One of my biggest selling points with my clients and their parents is for the kids to become responsible for their own academics. A freshman in high school should manage her own schedule by knowing when she has an exam, when papers are due and the status of her grades. I encourage parents to be supportive and helpful WHEN ASKED, but to allow the student to manage his own work load. The more autonomy a high school student has, the more success will occur in college.
Parents often tell me that their teen will fail if the parent lets go of the academic reins. The best advice I ever got was at a back-to-school night when my oldest child’s teacher said “Parents, you have already completed second grade, it is their turn.” Yes, it is their turn; their turn to learn, their turn to succeed and their turn to fail. I constantly stress to these parents that the fall is easier when they fail junior year before they are legal adults and still in high school than when they are half a state or country away, paying thousands of dollars for tuition and suddenly realizing that they don’t know how to manage their work load without mom leading the way. (Students with learning disabilities or attention challenges do require more parental supervision. It is important to strike a balance between over-doing and supporting the student; not an easy task for many families).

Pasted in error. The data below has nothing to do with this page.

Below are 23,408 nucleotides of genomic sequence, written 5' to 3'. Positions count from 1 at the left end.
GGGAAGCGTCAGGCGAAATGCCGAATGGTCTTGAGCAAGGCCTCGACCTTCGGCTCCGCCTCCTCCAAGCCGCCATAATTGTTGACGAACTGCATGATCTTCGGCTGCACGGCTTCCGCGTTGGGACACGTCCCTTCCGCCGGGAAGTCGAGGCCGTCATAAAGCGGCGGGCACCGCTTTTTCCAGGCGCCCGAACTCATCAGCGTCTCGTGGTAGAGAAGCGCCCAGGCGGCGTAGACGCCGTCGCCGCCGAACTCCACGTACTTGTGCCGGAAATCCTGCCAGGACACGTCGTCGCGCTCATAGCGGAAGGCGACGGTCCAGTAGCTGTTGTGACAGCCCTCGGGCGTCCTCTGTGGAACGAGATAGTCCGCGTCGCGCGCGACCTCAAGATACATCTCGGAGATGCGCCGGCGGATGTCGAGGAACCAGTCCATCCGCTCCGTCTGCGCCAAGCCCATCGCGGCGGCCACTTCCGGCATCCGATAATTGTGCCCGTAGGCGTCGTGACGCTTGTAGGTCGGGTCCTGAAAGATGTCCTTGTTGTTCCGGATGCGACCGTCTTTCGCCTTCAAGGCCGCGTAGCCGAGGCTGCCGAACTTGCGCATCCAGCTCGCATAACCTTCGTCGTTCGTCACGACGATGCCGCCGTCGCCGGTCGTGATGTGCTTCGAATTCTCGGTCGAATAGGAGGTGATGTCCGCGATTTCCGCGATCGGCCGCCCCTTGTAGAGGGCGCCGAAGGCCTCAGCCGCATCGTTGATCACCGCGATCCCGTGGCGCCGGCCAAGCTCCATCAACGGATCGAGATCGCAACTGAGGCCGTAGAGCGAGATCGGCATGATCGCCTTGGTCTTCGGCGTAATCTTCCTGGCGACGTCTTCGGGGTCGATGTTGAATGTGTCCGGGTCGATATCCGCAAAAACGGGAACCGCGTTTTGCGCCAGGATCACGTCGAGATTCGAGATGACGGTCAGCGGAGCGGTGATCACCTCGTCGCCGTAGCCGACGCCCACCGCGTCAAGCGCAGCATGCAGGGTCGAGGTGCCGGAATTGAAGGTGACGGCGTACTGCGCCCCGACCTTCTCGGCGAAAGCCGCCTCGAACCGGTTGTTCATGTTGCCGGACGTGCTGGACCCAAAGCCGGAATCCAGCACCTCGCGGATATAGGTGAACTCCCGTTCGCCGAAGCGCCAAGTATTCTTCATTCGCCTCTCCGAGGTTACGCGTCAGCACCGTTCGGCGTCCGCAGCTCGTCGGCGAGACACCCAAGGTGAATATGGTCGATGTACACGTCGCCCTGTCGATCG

My last thought is to address mental health issues if and when they present themselves. If a child is predisposed to anxiety or depression and has struggled throughout her adolescence with symptoms of sadness, feeling overwhelmed or anger management issues, please GET HER HELP. Sending a child off to college who is struggling emotionally can be a set-up for failure. College is inherently stressful with its huge life transitions and rigorous academics. If your teen seems to be struggling, getting him the help he needs before he leaves home can arm him with the extra tools he may need to have a successful college experience.
Again, sometimes things happen. Unplanned trauma, anxiety or homesickness can occur; kids come home and it is okay. There is always another path and other options, so don’t fret.
One last thought, have your kids learn to do their own laundry……if nothing else it will make for a more pleasant aromatic experience for the roommate.